Maingear Rush Review With Radeon R9 295X2 CrossFire

Article Index

Performance Summary & Conclusion

Performance Summary: Although at times the Maingear Rush delivered blistering scores in our benchmarks and on occasion outpaced the competition by large margins, it didn’t quite top the charts in every test. Granted, it was up against phenomenal competition (all of which had the same CPU), but you want a top-shelf rig like this one to handle everything.

And in fact, it did handle almost everything we threw at it. In two tests, though, with all the settings cranked up at a 4K resolution, it did fail to post playable framerates with the ultra-high image quality settings used.

You can’t beat this thing in the looks department though, and indeed a high-end rig such as this should look as expensive as it is. The paint job is incredible, the lighting is perfect, and somehow Maingear even managed to match all the components, from the motherboard, to the GPUs, to the DIMMs and the fans.

It also proved capable of the performance promised by its drool-worthy components--the Intel Core i7-4960X, the RAID 0 SSDs, the quad-channel RAM, and last but not least the dual AMD Radeon R9 295X2 graphics cards resulting in a Quad-CrossFire configuration--as well as the factory overclock.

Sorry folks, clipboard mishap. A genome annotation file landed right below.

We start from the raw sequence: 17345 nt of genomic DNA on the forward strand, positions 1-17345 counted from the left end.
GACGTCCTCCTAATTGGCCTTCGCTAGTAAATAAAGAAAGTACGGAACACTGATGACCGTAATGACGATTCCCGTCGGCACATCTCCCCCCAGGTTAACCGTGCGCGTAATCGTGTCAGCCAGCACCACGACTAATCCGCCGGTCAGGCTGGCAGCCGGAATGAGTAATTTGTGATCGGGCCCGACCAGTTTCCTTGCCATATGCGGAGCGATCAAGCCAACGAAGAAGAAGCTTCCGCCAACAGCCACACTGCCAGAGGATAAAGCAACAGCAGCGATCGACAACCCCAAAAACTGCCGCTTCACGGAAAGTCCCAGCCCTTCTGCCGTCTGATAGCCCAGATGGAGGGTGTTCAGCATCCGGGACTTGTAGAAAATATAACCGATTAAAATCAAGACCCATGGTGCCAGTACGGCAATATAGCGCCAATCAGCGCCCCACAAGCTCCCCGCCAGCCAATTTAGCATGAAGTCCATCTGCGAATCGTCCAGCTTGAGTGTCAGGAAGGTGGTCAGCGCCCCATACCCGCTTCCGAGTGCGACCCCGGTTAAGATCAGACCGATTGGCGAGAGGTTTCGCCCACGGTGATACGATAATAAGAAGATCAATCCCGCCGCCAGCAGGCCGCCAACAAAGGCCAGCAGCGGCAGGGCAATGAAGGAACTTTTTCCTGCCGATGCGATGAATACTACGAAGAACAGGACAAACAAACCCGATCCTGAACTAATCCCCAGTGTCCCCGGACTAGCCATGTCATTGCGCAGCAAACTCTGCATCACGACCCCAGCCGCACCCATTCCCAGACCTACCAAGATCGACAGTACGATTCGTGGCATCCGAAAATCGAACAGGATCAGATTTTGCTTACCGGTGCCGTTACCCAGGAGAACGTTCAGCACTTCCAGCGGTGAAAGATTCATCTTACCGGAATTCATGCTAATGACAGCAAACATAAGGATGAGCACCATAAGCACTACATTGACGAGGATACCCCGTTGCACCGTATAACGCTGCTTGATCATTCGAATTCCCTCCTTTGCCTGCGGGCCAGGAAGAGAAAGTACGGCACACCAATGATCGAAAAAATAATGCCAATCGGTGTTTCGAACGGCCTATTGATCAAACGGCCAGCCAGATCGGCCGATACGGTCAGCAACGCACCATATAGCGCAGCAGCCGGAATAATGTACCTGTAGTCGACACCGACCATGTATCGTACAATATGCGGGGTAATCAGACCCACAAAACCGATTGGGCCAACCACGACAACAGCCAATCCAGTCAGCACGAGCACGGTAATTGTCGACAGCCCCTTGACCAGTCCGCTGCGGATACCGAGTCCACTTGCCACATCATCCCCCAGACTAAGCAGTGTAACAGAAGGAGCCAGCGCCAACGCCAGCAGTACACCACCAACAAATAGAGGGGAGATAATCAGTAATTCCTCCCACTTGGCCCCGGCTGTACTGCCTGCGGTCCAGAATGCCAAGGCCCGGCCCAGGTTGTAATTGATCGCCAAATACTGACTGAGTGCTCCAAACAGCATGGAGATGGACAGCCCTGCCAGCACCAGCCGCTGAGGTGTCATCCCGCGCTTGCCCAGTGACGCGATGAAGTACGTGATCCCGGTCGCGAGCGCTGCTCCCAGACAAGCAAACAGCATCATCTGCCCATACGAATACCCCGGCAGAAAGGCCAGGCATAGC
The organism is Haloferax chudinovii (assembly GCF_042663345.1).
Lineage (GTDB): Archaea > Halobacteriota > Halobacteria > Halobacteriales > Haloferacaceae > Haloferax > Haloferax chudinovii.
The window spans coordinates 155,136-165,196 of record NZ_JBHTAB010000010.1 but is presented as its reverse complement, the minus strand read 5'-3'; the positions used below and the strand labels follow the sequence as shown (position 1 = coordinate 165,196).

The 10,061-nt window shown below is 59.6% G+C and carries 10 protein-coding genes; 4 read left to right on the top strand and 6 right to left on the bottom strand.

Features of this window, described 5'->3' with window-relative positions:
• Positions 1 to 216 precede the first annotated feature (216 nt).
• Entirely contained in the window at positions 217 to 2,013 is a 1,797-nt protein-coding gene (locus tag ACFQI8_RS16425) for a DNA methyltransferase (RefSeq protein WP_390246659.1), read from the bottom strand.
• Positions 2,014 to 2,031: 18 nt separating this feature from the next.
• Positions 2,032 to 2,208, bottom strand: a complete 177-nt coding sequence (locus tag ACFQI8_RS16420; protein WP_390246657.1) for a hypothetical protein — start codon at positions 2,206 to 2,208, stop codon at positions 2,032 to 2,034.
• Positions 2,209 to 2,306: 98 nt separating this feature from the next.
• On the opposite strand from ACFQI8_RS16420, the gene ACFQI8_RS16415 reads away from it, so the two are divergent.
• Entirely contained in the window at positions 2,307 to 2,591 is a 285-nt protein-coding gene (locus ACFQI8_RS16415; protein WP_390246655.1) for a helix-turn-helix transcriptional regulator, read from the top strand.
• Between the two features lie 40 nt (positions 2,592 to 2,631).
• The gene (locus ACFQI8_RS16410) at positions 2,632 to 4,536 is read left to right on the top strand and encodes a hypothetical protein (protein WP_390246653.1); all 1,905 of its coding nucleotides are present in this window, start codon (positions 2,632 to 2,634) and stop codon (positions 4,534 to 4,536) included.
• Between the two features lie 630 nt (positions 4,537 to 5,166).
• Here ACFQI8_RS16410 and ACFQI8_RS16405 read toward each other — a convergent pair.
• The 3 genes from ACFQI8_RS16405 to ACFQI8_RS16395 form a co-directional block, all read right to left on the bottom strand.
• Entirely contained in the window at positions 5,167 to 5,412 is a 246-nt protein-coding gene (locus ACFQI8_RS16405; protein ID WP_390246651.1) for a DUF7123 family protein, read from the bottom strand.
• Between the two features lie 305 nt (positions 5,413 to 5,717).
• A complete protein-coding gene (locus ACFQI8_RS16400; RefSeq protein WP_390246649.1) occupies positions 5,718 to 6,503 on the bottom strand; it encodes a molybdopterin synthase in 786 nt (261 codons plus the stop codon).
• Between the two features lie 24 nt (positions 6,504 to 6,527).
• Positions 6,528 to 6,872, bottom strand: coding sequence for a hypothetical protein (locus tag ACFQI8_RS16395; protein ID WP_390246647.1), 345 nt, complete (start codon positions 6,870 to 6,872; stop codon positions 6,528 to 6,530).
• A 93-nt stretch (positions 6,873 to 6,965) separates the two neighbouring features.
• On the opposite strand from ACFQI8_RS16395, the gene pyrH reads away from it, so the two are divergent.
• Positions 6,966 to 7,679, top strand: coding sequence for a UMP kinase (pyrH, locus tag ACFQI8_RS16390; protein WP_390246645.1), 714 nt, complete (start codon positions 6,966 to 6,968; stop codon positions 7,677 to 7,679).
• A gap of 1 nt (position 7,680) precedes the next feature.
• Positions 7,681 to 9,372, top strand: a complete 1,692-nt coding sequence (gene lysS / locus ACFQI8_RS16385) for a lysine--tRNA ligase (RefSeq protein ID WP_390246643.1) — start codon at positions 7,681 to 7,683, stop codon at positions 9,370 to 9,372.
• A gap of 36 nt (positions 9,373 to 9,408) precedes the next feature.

Maingear also somehow managed to build a relatively quiet machine. You tend to expect a lot of noise from all those high-end components, but the Rush starts quiet and never escalates much beyond that, no matter the load.

We should note that we ran into some stability problems in testing, most likely caused by the factory overclock. Some caused BSODs while others resulted in a hung benchmark, but it was a problem in any case. We do not believe all systems with this configuration would suffer from the same issues, however. Maingear is known for producing top notch rigs--this particular one simply misbehaved a bit.

With a rig that requires this much juice to operate, you can’t necessarily just plug it into a crowded power strip. You may need to be careful about what other electronics are on that circuit, and Maingear suggested that anyone using a Rush should run through a UPS to ensure clean power.

The company knows how to build a great system. We found that to be the case with the Rush’s sibling, the Maingear Epic Rush and a handful of other Maingear rigs we've tested over the years. However, considering that the Epic Rush costs over two grand less than the Rush and we didn't run into any issues with it, you may prefer the latter--unless you're the type that prefers to go all-out and ride the bleeding edge, budget be damned.



  • Killer paint job and design
  • Incredible performance at times          
  • Exceptionally quiet
  • Great warranty and support
  • Stability issues
  • Price

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